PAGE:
Will in Italy: Don’t Leave Your Legacy to Chance

Having a will is crucial, especially for foreign citizens who own assets and properties in Italy. It not only assigns inheritance to the appropriate beneficiary but also prevents conflicts and even enables tax savings. Let’s take a closer look at each case with examples.

What is a Will?

Many married couples without children believe that their assets and property automatically pass to their spouse. This is true, but only if the decedent has no siblings, and parents are no longer alive. In all other cases, the spouse only has the right to a portion of the inheritance, with the remaining amount shared among parents and siblings. By creating a will, however, one can leave the entire estate to the spouse or determine how to divide assets between the spouse and other relatives. The same rules apply to those in registered partnerships. Therefore, if there are no children, it is essential to make a will if one wishes to leave the entire inheritance to the partner or define what to leave to the partner and what to other family members.

Example: Sarah and John are a married couple with no children. They own a property in Italy and want to ensure that the surviving spouse inherits the entire estate. Therefore, they decide to create a will leaving the entire property to the surviving spouse.

Will in Italy: Married with children

For those with children, a will is less crucial since their rights are protected by Italian law. However, it is advisable to create a will to establish how assets should be distributed among children to prevent disputes or misunderstandings during the partition of the inheritance.

Example: Piero has two children, Luca and Martina, and he wants to leave 60% of his assets to Luca and 40% to Martina, he can specify this in his will. The distribution of assets decided by the will also prevents higher expenses for the heirs.

Lastly, a testament allows balancing accounts among children, especially if one has benefited from a donation by their parents while alive, but it was not formalized in a notarial deed. For instance, if Piero gave a valuable painting to Martina while he was alive, but did not specify it in a notarial deed, he might want to leave a larger share of his assets to Luca to balance things out.

Will in Italy: Benefitting other persons or institutions

Leaving something to a friend or a charitable organization in Italy is only possible through a will. One can leave a sum of money or a certain asset. In the absence of legitimate heirs, it is also possible to leave the entire inheritance.

Example: Julia is a US citizen who owns a house in Italy. She has no family members in Italy or the USA and wants to leave her property to a local animal shelter after her death. She creates a will specifying her wish to leave the entire estate to the animal shelter.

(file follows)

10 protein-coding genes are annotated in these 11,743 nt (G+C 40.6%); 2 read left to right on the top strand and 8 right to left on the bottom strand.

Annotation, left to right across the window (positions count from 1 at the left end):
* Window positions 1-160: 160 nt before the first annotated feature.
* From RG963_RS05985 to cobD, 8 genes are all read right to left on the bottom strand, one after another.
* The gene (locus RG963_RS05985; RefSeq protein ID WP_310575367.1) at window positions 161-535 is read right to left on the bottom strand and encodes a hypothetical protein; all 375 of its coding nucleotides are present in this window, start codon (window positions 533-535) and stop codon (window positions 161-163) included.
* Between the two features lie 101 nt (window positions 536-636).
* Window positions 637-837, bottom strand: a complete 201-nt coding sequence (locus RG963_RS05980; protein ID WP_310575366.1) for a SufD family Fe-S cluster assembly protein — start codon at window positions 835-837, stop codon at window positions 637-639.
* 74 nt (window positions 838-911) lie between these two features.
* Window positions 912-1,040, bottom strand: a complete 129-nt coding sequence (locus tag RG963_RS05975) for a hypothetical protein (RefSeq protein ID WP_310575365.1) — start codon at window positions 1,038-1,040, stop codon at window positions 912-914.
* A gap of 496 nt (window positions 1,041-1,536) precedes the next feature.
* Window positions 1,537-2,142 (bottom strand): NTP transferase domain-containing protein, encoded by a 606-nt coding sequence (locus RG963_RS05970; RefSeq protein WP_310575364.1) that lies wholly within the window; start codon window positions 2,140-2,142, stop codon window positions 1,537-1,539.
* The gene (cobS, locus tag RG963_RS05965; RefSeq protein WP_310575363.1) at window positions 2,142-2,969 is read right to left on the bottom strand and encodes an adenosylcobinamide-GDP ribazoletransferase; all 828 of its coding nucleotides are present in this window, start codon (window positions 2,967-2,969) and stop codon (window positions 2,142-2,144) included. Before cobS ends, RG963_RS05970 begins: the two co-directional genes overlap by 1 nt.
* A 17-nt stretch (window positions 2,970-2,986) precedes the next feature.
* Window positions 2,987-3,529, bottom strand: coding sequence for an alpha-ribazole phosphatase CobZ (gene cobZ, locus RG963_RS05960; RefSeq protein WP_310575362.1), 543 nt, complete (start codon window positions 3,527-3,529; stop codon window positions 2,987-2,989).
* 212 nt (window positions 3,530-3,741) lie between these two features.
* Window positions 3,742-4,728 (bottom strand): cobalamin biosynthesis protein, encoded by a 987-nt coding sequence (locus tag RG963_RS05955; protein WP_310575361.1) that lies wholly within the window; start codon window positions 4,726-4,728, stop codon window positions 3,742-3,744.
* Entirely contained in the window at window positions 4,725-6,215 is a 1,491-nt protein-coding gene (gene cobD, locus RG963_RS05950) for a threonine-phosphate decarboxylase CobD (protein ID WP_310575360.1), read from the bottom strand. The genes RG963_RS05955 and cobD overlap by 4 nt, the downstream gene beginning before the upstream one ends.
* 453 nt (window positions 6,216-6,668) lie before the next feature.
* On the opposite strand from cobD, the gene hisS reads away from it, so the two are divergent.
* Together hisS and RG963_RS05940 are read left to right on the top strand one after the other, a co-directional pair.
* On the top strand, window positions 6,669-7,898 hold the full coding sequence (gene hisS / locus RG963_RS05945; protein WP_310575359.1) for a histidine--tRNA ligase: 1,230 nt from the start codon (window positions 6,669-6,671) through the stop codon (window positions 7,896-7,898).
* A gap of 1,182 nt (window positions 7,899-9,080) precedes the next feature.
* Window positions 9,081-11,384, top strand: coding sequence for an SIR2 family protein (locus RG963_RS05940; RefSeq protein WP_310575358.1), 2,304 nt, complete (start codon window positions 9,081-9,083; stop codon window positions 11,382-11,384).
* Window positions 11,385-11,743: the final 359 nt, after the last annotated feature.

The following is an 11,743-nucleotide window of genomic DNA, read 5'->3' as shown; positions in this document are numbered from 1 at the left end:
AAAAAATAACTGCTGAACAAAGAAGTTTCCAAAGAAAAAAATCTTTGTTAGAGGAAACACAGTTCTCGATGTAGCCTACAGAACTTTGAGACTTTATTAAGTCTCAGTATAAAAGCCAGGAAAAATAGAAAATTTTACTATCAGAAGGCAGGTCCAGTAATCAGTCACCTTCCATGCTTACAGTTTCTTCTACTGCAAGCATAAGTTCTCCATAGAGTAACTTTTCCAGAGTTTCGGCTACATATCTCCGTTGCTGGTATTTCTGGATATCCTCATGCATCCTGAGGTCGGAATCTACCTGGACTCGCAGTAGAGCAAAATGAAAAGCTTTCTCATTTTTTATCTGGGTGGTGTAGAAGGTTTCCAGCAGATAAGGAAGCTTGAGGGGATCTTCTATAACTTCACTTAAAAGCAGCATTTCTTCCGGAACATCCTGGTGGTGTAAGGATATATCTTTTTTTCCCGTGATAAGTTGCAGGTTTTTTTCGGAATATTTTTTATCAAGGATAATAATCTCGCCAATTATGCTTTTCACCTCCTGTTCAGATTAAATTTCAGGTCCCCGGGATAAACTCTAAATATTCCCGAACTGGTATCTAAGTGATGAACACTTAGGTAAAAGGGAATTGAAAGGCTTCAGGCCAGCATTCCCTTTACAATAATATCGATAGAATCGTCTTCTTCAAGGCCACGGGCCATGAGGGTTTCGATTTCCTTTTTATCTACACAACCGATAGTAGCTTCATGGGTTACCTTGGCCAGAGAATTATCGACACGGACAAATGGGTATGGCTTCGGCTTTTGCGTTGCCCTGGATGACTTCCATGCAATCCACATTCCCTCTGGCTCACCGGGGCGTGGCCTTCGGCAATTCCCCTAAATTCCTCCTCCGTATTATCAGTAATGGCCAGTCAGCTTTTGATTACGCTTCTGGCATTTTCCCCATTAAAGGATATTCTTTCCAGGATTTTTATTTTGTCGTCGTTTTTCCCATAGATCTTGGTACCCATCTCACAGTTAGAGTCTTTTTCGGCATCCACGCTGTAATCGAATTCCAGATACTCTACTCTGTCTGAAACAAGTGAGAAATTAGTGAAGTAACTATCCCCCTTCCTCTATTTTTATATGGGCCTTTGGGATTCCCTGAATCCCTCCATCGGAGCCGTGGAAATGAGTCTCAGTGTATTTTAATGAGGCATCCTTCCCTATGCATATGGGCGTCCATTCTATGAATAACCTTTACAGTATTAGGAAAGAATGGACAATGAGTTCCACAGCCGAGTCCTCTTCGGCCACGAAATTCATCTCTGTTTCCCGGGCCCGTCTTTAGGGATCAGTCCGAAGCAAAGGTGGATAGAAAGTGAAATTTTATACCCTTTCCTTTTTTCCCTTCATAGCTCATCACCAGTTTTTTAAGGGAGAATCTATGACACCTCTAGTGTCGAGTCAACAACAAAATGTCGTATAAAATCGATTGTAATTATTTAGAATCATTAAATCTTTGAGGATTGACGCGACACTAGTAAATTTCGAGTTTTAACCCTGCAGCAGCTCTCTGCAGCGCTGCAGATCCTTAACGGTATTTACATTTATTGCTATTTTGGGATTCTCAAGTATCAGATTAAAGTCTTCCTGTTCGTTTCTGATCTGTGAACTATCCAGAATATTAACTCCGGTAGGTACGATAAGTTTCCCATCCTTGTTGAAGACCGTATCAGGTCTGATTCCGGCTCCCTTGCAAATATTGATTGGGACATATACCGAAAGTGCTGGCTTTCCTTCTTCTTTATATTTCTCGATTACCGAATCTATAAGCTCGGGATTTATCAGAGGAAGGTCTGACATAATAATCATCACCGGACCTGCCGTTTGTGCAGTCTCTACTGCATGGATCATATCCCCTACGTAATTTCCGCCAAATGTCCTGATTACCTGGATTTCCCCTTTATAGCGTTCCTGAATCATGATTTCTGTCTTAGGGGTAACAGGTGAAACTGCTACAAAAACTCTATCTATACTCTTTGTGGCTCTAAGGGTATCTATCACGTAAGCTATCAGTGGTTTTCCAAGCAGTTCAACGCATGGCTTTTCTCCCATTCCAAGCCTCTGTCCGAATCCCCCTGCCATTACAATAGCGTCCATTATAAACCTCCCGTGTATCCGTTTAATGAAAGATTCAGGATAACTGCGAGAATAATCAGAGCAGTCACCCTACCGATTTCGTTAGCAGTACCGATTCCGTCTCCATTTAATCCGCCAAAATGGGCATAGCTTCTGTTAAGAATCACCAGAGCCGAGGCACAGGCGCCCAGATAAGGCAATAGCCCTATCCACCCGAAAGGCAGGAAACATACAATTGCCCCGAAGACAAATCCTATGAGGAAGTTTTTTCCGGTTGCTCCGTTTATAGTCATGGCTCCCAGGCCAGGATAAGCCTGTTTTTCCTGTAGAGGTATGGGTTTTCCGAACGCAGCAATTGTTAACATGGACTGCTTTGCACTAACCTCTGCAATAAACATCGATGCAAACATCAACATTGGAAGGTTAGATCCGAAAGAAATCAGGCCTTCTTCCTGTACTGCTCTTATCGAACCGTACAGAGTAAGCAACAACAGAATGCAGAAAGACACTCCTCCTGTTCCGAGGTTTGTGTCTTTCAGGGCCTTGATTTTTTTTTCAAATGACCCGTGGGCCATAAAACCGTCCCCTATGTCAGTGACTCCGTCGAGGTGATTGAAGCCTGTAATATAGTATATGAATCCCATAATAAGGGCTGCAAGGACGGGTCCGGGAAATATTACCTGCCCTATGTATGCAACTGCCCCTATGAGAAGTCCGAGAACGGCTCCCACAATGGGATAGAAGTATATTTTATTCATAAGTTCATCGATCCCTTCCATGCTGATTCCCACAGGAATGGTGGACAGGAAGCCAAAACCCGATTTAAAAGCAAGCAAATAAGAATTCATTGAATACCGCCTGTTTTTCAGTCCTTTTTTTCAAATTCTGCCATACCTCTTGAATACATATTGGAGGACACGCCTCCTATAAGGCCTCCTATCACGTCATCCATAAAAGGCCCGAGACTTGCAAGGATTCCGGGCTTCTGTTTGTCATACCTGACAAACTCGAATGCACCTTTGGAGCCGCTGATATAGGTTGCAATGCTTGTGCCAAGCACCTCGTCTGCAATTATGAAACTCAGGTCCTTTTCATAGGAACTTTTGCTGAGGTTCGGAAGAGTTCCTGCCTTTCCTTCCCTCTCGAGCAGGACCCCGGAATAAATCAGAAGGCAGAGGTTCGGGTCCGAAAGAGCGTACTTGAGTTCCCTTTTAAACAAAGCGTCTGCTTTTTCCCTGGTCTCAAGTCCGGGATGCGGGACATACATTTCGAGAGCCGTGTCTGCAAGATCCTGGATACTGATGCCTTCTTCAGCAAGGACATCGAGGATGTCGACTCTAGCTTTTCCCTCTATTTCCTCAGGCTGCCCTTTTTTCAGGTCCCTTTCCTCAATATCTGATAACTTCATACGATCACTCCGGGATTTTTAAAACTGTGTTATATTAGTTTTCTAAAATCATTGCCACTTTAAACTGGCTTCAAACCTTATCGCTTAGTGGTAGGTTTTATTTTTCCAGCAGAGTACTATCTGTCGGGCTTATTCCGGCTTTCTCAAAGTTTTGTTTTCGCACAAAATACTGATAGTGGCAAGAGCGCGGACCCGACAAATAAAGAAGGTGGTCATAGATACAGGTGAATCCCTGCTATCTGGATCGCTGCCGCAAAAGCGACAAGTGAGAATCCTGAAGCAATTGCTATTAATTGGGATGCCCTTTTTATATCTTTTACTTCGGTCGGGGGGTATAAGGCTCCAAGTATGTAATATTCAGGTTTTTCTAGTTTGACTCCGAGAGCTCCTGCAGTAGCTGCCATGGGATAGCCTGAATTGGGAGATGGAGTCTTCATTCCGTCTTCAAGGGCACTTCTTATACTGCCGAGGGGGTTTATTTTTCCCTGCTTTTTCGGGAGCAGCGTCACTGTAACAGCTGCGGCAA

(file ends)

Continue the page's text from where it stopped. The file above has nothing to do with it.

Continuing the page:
Will in Italy: Single without children

Making a will is particularly important for single people without children. A will enables them to choose their heirs rather than leaving it to Italian law to identify them.

Example: Giovanni is an unmarried man without children. He owns a business and several properties in Italy. He creates a will specifying that his assets should be divided equally among his siblings after his death.

Will in Italy: Cohabitants

Italian law does not provide inheritance rights for cohabitants. The only way for cohabitants to transmit their assets, wholly or partly, to each other is through a will.

Example: Paolo and Luca are a same-sex couple who have been living together for many years. They own a property in Italy, which they want to leave to each other after their death. They create a will specifying their wish to leave the entire property to the surviving partner.

Changing Your Mind

It’s essential to keep your will up-to-date, as changes in circumstances may require adjustments to your will. You might need to update your will if you’ve had another child, entered into a new marriage or partnership, or if you’ve acquired new assets such as a property. You can easily and quickly revise or revoke your will at any time, provided that you have the legal capacity to do so.


In Italy, a last will and testament is an important legal document to ensure the distribution of your assets according to your wishes after your death. A will is particularly important for unmarried people or those without children, as well as those who want to leave something to a friend or a charitable organization. For married couples or couples who have children, creating a will can help avoid potential conflicts among your heirs and ensure a fair distribution of assets.

Remember, making a will in Italy is a simple process that can provide peace of mind and security for you and your loved ones. It’s best to consult with a legal professional who can advise you on the most effective ways to structure your will according to your specific circumstances. So, don’t wait until it’s too late to create a last will and testament, take the necessary steps to ensure that your assets are managed according to your wishes, and avoid potential disputes that could arise after your death.

Have you made a will for your Italian assets and property? If so, what motivated you to do so? If not, what has held you back from creating one? Have you ever witnessed any conflicts among family members or friends after someone’s death due to the absence of a will? How did it impact the relationships between the heirs? What advice would you give to someone who is considering creating a will but feels overwhelmed by the process? Share your thoughts in the comments below.

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